vee_new thanked carolyn_ky
  • vee_new
    Original Author
    6 years ago

    Carolyn, I wonder if this 'attitude' could ever reach a totally illogical conclusion with for eg the pyramids being removed because they were built with slave labour . . . perhaps aping the attitude displayed by so-called ISIL in destroying the world-famous ancient sites in the Middle East because they don't fit in with their lop-sided beliefs?

  • annpanagain
    6 years ago

    Vee, get out of my head! I was thinking the same thing although is it certain they were built with slave labour and not as a willing offer to their gods?

    We should also have to look at churches and chapels built by penitent rulers to atone for misdeeds in the hope of divine forgiveness "etc etc and so forth"!

  • woodnymph2_gw
    6 years ago

    I am not in favor of rewriting history, either. Too reminiscent of English and French Protestants destroying exquisite statuary and stained glass in ancient Catholic churches that we art historians love to study.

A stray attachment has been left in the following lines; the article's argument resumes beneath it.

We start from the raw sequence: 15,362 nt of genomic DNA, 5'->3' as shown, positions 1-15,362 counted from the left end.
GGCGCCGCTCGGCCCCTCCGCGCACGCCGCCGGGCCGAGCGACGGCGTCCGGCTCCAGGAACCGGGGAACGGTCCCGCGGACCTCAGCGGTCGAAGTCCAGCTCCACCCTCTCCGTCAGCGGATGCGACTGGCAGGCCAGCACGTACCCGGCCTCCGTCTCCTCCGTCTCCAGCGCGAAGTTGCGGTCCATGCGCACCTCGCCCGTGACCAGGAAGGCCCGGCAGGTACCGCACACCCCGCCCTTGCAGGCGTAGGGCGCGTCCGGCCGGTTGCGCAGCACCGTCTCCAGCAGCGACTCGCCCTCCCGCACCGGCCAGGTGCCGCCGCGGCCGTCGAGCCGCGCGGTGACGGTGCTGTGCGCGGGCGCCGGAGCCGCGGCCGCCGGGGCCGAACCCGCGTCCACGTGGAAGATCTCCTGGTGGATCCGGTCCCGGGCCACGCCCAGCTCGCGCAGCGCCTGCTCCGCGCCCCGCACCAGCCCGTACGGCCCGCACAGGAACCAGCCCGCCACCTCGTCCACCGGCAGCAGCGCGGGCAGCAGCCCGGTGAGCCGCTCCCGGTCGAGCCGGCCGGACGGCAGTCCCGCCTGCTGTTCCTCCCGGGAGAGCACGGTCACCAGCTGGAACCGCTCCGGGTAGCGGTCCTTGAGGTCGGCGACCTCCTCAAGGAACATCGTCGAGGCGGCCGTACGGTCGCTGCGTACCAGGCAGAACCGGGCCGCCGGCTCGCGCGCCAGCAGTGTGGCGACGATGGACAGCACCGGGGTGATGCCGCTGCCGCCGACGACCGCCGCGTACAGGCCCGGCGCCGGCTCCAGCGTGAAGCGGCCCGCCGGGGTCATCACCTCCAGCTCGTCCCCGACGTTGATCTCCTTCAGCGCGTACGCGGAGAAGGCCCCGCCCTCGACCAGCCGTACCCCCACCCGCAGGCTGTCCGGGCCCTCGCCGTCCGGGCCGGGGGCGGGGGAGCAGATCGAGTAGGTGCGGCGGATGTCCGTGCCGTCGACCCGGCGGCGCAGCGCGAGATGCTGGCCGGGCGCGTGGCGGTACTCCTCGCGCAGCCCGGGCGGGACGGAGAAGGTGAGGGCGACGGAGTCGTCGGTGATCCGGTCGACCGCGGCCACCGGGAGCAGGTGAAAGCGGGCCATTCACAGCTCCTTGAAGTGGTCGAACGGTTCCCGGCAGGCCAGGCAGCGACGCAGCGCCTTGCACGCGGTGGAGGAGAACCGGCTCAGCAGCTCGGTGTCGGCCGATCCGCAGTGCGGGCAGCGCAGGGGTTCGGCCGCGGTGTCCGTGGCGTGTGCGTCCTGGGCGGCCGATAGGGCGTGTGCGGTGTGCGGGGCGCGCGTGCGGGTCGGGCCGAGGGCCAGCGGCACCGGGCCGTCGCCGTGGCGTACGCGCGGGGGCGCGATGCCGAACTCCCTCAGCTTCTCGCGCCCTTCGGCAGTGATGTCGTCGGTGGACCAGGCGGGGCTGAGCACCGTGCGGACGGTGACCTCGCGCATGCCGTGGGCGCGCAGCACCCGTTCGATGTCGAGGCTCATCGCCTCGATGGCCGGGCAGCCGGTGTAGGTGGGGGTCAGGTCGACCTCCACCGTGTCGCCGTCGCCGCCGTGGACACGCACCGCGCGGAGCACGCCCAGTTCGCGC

Richmond, VA has a wonderful street, Monument Avenue, with statues of VA heroes of battle, and Confederate Generals. Years ago there was a move afoot to take down all these statues and remove them -- to where? I hope this never occurred.

    I grew up in GA and time was when every small town had a square in front of its courthouse that featured a statue of a Confederate soldier as a monument to the Lost Cause. I would hate to see these removed but I feel certain many have been because they offend a certain portion of the American population.

    And now everyone knows the story of the Confederate flag on top of the SC capitol building that was taken down by a person of color, after the murder of 9 innocents at Mother Emanual church here in Charleston as they knelt in prayer. While I was in favor of the removal of the flag as a toxic symbol in this one instance, I am not in favor of revising or sanitizing history.



  • friedag
    6 years ago
    last modified: 6 years ago

    I had to rub my eyes and pull my ears to open my ear canals to make sure I was reading and hearing this correctly: The most fanatical expression, I think, of wanting to deny history of the U.S. is that of those who would like to 'demote' Thomas Jefferson from his position as a "Founding Father" of the U.S.A. and as founder of the University of Virginia, among other accomplishments. Some have said they would be willing even to scrap! The Declaration of Independence in order to reverse or expunge his influence -- all because Jefferson was a slave owner and he might have fathered at least one child (perhaps more) with his slave Sally Hemings (who also happened to be his deceased wife's half-sister).